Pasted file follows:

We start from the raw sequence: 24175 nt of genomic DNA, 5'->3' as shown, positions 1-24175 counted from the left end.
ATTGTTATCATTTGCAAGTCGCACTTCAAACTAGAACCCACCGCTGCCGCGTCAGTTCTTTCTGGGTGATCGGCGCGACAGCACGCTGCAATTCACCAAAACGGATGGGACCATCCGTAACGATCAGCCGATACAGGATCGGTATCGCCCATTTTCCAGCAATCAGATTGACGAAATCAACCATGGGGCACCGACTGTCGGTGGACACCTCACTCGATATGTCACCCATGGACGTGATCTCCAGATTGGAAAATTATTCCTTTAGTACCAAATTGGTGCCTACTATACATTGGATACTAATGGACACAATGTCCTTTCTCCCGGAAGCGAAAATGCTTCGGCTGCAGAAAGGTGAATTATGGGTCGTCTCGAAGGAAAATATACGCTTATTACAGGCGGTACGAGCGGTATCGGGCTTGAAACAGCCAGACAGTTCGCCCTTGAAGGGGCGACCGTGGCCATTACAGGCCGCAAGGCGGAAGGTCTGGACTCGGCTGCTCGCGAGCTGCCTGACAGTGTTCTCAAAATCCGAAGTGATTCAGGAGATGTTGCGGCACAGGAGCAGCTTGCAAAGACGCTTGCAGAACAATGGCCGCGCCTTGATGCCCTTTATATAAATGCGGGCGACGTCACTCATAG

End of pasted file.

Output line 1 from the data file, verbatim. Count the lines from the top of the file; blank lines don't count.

We start from the raw sequence: 24175 nt of genomic DNA, 5'->3' as shown, positions 1-24175 counted from the left end.